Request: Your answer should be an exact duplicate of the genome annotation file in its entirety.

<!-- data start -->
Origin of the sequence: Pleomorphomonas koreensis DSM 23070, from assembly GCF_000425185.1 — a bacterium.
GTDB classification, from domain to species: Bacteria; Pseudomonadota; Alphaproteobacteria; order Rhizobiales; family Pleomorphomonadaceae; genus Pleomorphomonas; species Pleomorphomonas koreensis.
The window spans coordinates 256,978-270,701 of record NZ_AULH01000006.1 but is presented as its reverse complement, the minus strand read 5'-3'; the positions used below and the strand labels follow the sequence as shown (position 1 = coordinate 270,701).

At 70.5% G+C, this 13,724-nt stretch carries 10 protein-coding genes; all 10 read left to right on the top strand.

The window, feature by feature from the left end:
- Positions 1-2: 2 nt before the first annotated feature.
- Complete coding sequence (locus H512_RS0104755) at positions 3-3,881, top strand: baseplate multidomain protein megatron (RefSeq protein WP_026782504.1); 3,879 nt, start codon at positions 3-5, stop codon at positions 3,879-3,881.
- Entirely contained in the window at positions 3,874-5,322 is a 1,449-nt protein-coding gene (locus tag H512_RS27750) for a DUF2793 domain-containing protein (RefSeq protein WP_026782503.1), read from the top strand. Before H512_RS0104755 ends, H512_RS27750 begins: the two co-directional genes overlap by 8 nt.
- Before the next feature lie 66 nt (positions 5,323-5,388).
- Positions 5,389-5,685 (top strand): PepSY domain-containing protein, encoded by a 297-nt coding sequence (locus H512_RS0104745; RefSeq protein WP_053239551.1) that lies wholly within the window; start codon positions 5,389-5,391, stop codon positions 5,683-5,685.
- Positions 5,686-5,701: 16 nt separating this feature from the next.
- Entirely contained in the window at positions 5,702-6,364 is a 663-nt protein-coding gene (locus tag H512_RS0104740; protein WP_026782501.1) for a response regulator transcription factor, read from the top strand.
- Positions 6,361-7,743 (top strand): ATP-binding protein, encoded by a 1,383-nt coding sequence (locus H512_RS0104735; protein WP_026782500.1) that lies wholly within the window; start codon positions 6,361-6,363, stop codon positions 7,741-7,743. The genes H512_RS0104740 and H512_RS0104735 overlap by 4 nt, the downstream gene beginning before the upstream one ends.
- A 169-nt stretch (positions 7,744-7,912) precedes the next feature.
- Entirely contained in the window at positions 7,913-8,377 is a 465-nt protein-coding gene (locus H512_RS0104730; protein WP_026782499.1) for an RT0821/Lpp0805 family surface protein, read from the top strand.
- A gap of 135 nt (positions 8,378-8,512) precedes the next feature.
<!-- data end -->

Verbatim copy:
Origin of the sequence: Pleomorphomonas koreensis DSM 23070, from assembly GCF_000425185.1 — a bacterium.
GTDB classification, from domain to species: Bacteria; Pseudomonadota; Alphaproteobacteria; order Rhizobiales; family Pleomorphomonadaceae; genus Pleomorphomonas; species Pleomorphomonas koreensis.
The window spans coordinates 256,978-270,701 of record NZ_AULH01000006.1 but is presented as its reverse complement, the minus strand read 5'-3'; the positions used below and the strand labels follow the sequence as shown (position 1 = coordinate 270,701).

At 70.5% G+C, this 13,724-nt stretch carries 10 protein-coding genes; all 10 read left to right on the top strand.

The window, feature by feature from the left end:
- Positions 1-2: 2 nt before the first annotated feature.
- Complete coding sequence (locus H512_RS0104755) at positions 3-3,881, top strand: baseplate multidomain protein megatron (RefSeq protein WP_026782504.1); 3,879 nt, start codon at positions 3-5, stop codon at positions 3,879-3,881.
- Entirely contained in the window at positions 3,874-5,322 is a 1,449-nt protein-coding gene (locus tag H512_RS27750) for a DUF2793 domain-containing protein (RefSeq protein WP_026782503.1), read from the top strand. Before H512_RS0104755 ends, H512_RS27750 begins: the two co-directional genes overlap by 8 nt.
- Before the next feature lie 66 nt (positions 5,323-5,388).
- Positions 5,389-5,685 (top strand): PepSY domain-containing protein, encoded by a 297-nt coding sequence (locus H512_RS0104745; RefSeq protein WP_053239551.1) that lies wholly within the window; start codon positions 5,389-5,391, stop codon positions 5,683-5,685.
- Positions 5,686-5,701: 16 nt separating this feature from the next.
- Entirely contained in the window at positions 5,702-6,364 is a 663-nt protein-coding gene (locus tag H512_RS0104740; protein WP_026782501.1) for a response regulator transcription factor, read from the top strand.
- Positions 6,361-7,743 (top strand): ATP-binding protein, encoded by a 1,383-nt coding sequence (locus H512_RS0104735; protein WP_026782500.1) that lies wholly within the window; start codon positions 6,361-6,363, stop codon positions 7,741-7,743. The genes H512_RS0104740 and H512_RS0104735 overlap by 4 nt, the downstream gene beginning before the upstream one ends.
- A 169-nt stretch (positions 7,744-7,912) precedes the next feature.
- Entirely contained in the window at positions 7,913-8,377 is a 465-nt protein-coding gene (locus H512_RS0104730; protein WP_026782499.1) for an RT0821/Lpp0805 family surface protein, read from the top strand.
- A gap of 135 nt (positions 8,378-8,512) precedes the next feature.